The Falcons have made a habit of rallying to victory, but there would be no miracle comeback as they came up 10 yards short before 70,863 rabid fans Sunday at the Georgia Dome.
It would be heavily favored San Francisco’s turn for playoff magic. They rallied, behind quarterback Colin Kaepernick and tight end Vernon Davis, from a 17-0 deficit to prevail 28-24 in the first NFC Championship game played on Georgia soil.
The 49ers (13-4-1) advance to play the Baltimore Ravens in Super Bowl XLVII in New Orleans.
The Falcons, NFC South champions and the No. 1 seed for the playoffs, finished 14-4.
“We will bounce back,” Falcons coach Mike Smith said. “We just don’t feel real good right now.”
As he has 22 times before, Falcons quarterback Matt Ryan appeared primed to drive the team for another fourth-quarter comeback victory after San Francisco took its first lead of the game with 8:23 to play.
The Falcons drove the field from their 20 and were in position to pull out another win, but the drive stalled on the 10-yard line when a ball intended for Roddy White was incomplete.
San Francisco linebacker NaVorro Bowman appeared to make contact with White on the play. Also, tight end Tony Gonzalez was open in the end zone, but Ryan was under duress and didn’t have enough time or room to step into a throw to the future Hall of Fame tight end, who likely played his last game.
“I’m not going to comment about it,” Smith said about Bowman’s jostling of White. “You guys see the replays.”
The game was nearly identical to last week’s 30-28 victory over Seattle, where the Falcons raced to a 20-0 lead, but needed a drive in the final 31 seconds to get into position for a game-winning field goal.
“I think everybody was confident going out on the field,” Ryan said. “We had plenty of time, and we felt confident that we could go out there and score a touchdown. We just didn’t make those plays.”
On second-and-9 from San Francisco’s 15, Ryan completed a 5-yard pass to Jason Snelling. He took a hard hit from Ahmad Brooks on the play and appeared to injury his left (non-throwing) shoulder.
Ryan shook off the pain and kept playing. His passes to White on third and fourth down were incomplete, and the 49ers ran off the field in jubilation.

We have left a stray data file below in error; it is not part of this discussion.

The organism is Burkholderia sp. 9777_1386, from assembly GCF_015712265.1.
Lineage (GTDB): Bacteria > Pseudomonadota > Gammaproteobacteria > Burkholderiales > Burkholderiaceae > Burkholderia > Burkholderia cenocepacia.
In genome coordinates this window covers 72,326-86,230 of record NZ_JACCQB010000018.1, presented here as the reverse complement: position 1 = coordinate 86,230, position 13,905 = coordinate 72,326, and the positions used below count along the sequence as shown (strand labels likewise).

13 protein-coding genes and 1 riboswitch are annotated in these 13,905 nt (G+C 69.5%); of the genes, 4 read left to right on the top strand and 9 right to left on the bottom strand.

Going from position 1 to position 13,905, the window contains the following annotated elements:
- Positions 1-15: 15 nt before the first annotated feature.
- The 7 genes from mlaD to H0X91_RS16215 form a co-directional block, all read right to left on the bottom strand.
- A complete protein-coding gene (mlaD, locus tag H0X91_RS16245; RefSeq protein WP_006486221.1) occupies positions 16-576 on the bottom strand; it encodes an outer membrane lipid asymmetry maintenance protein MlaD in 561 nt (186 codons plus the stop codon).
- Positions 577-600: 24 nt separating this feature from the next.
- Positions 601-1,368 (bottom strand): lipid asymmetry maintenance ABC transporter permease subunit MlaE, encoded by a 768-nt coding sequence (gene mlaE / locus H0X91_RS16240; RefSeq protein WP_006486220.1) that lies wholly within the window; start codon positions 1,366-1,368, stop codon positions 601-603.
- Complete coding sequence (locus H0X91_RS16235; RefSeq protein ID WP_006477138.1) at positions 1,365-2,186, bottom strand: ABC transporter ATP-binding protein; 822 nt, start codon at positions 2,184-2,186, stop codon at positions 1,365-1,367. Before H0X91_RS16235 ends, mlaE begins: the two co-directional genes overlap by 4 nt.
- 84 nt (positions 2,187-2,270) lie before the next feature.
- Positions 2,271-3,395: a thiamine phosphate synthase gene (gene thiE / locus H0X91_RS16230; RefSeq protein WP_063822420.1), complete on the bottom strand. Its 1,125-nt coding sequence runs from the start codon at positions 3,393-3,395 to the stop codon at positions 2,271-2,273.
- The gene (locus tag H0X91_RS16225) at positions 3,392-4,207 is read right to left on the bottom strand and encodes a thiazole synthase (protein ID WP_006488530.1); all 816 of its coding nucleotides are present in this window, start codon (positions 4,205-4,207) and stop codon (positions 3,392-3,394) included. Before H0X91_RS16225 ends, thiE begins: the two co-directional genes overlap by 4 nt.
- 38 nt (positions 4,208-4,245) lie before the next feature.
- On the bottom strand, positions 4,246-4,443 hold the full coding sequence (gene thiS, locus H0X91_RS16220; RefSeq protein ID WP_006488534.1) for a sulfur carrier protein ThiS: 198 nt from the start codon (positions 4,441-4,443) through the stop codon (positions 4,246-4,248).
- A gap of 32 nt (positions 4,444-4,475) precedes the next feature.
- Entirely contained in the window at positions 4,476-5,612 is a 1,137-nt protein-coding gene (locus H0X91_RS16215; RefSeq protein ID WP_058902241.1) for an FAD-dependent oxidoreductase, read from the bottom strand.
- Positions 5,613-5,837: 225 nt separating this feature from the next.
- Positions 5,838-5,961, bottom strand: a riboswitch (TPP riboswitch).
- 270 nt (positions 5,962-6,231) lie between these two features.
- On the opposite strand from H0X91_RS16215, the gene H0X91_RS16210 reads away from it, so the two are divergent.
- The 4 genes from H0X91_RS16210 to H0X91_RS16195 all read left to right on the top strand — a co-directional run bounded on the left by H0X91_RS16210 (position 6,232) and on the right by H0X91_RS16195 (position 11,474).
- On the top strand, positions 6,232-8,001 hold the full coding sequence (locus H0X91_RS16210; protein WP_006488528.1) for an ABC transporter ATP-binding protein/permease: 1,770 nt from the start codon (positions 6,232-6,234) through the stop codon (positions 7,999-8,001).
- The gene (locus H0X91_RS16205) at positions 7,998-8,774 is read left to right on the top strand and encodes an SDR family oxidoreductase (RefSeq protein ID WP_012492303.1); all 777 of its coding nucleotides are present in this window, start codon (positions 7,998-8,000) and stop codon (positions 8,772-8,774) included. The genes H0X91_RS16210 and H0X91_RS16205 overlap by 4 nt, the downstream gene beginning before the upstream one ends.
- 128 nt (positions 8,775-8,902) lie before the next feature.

The plethora of bags of red-and-white confetti and the canisters used to shoot them in the air would be saved for another day.
All week, even with all of the national media buzzing around Flowery Branch, the Falcons, just about to a man, kept saying how they needed a fast start. They wanted to see the 49ers play from behind.
The Falcons accomplished their goal after San Francisco won the toss and deferred. The 49ers elected to let the Falcons have the ball first.
The Falcons came out on fire and took a 17-0 lead behind some spectacular catches by wide receiver Julio Jones, who finished with 11 receptions for 182 yards and two touchdowns.
Smith said his message to the team was simple at that point.
“Never let up,” Smith said. “Never give up. … That’s how you’ve got to play this game in the National Football League. Never let up. Never give up. You have to play it for four quarters.”
While most can conclude that the Falcons didn’t give or let up, something went awfully awry for the defense, which doesn’t seem to like prosperity. Also, the 49ers would show the nation that they could play from behind.
The Falcons’ defense resorted to its leaky ways and allowed three long touchdown drives of 80 yards or more.
But the notion that they lack a common trait of championship teams — a killer’s instinct — didn’t set well with them.
“This is the NFC Championship game,” linebacker Sean Weatherspoon said. “You show me a game where somebody comes in and walks over an opponent, then I guess you can validate (that the Falcons don’t have a killer’s instinct). But I think we just have to finish the game. We do have the killer’s instinct. It’s just a matter of making the plays when you have to. It’s just football.”
The Falcons led 24-14 at halftime, but then the offense stalled in the second half.
The 49ers opened the second half with 82-yard drive and scored on a 5-yard run by running back Frank Gore to make the score 24-21.
Ryan tossed an interception and mishandled a shotgun snap when the team was in field-goal range on the Falcons’ next two drives.
On the 49ers’ possession after the fumble, they were going in for the apparent lead, but cornerback Dunta Robinson stripped the ball from San Francisco’s Michael Crabtree at the 1-yard line. Linebacker Stephen Nicholas recovered.
The Falcons were backed up and forced to punt. Bosher hit a 48-yard punt that Ted Ginn Jr. returned 20 yards to Atlanta’s 38-yard line.
Six plays later, the 49ers took their first lead, 28-24, when Gore scored on a 9-yard run with 8:23 left to play.
The Falcons’ offense was back in the familiar position of trying to pull out another victory in the fourth quarter.
However, there would be no dramatic drive this time.
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